No, Bravura is not the next Dick Smith

Private equity is cashing in quick profits once again, but unlike Dick Smith, Bravura's business is world class.

After a few years under private equity ownership, financial software business Bravura Solutions looks set to return to the ASX (ASX:ASX).

Up until October 2013, Bravura was a listed business. Then private equity investor Ironbridge Capital acquired it at a valuation of $172m (Ironbridge bought a controlling stake at lower prices in the depths of the financial crisis, so the actual cost was significantly less than $172m.) Now Bravura is worth $430m, at least according to Goldman Sachs and Macquarie Bank (ASX:MQG).

Sound familiar? Like Dick Smith and Spotless (ASX:SPO) before it, an immense amount of 'value' has been created in a very short time. Anchorage Capital may get the private equity gong for whipping $400m out of Dick Smith in two years, but Ironbridge’s effort of $258m in three is no slouch.

Top tier business

So, another float to avoid, right? Not so fast. Bravura is far from the next Dick Smith.

Whether you strolled the aisles or perused the financial accounts, Dick Smith was inferior to its main competitor JB Hi-Fi (ASX:JBH) in almost every respect. As for Bravura, when we could last compare accounts (2013) it was bigger than rival GBST (ASX:GBT). The early release of Sonata, the company’s leading wealth management software, may have extended that lead. This is no second-tier business.

Dick Smith’s weak competitive position also translated into weak financial performance. It was a dud when Woolworths (ASX:WOW) owned it and no better as a listed business, despite the accounting alchemy that to some suggested otherwise. Bravura, on the other hand, has consistently delivered cash, as Table 1 shows. While creative accounting can make a dud business appear profitable in the short term, it’s much harder to fudge the cash flow figures.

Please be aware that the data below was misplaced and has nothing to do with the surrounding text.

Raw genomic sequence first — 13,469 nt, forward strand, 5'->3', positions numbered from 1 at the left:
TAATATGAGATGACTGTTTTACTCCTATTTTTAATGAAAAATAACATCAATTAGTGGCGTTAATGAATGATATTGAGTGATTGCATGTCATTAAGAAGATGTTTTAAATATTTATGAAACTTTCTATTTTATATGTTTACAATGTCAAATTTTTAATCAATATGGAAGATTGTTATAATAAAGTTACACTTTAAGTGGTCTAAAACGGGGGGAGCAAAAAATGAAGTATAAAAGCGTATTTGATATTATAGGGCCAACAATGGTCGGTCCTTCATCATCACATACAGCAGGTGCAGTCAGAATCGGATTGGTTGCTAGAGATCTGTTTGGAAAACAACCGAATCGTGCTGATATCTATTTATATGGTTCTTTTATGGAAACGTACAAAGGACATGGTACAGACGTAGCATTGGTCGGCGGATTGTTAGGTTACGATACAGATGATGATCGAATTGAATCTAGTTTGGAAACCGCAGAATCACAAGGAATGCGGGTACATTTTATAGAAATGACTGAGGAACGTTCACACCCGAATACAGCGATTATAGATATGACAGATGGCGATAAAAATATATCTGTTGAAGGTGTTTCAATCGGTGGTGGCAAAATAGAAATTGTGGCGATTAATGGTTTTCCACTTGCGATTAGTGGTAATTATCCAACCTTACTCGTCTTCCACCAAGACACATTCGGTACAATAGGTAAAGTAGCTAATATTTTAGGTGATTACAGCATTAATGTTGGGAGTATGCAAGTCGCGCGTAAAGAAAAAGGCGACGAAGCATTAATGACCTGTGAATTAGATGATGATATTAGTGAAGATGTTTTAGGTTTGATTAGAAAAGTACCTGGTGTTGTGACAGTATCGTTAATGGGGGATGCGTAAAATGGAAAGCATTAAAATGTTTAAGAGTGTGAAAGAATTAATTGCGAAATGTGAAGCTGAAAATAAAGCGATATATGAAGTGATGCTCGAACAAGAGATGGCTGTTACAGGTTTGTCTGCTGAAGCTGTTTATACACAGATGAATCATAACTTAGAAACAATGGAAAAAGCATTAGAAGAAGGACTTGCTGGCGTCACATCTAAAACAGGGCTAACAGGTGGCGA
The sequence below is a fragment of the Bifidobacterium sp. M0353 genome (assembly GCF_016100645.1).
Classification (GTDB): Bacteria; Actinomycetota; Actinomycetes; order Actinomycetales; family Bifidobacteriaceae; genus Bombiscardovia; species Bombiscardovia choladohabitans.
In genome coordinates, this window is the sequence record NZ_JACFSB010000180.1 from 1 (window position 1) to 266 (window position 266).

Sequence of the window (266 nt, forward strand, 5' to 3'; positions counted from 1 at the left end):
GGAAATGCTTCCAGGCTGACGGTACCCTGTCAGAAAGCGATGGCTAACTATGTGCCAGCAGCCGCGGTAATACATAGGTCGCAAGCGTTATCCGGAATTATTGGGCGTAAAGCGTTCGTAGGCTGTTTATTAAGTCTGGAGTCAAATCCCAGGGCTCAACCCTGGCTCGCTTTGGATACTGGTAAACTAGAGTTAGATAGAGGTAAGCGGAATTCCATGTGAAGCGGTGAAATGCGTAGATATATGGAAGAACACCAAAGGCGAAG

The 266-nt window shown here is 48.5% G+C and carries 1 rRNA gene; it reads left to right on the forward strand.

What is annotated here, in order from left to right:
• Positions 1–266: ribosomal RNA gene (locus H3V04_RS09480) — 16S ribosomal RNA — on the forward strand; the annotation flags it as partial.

The final difference is perhaps the most important. Anchorage made its money selling a dud business at an inflated price. Ironbridge, on the other hand, looks set to sell a very good business at a fair price, or thereabouts. Ironbridge’s oversized profits come not from juicing up appearances but from buying Bravura for an absolute song in the first place. 

Cash flow

Equity market investors place too much emphasis on reported profit. The Bravura takeover was a classic example of private equity exploiting this to good effect. Due to intangible impairments and high amortisation, you could drive a bus between Bravura’s reported profit and its cash flow figures. In the five years before the takeover, Bravura accumulated bottom line losses of $26m but generated $89m of cash flow.

Table 1: Summarised financials
Year to June 2009 2010 2011 2012 2013
Revenue ($m) 135 102 121 127 125
Net profit ($m) 2 (13) (21) 5 2
Op. cash flow ($m) 13 14 16 21 26

The cues from the income statement suggested a bleak future, which is why the company’s market value stagnated at around $100m for years. That allowed Ironbridge to mop up the rest of Bravura it didn’t already own at just seven times cash flow. And that’s after paying a 65% premium.

To put this multiple in context, peers such as Iress (ASX:IRE) and GBST currently trade at around 20–25 times cash flow. So while Ironbridge has made a killing, chalk it up to an exceptional purchase rather than exceptional ownership and sale.

This was only possible because the income statement masked economic reality, and equity investors didn’t bother connecting the dots. That’s unlikely to continue, especially as Ironbridge has every incentive to ensure Bravura’s true earnings power is up in lights in the prospectus.

With Bravura’s peers trading around 20 times earnings, each dollar of profit improvement could translate into $20 of market value. Here, Ironbridge might return to the private equity playbook, writing off the historical intangible balance and expensing the development that has occurred since 2013. Reported earnings could therefore be boosted by minimising amortisation.

Of more importance is the extent to which intrinsic value has increased under Ironbrdge’s ownership. Arguably worth around $350m prior to purchase, the growth since then will be a good indicator as to whether the float is a good one or not.

Profit can be rubbery but revenue growth much less so. Bravura generated $125m in 2013. GBST’s 30% growth since then will be an important benchmark.

Generally, we aren’t fans of IPOs. The odds are typically stacked in favour of the seller rather than the buyer. But at the right price Bravura could be worth a look. When the prospectus is made public we’ll be sure to let you know if it is.

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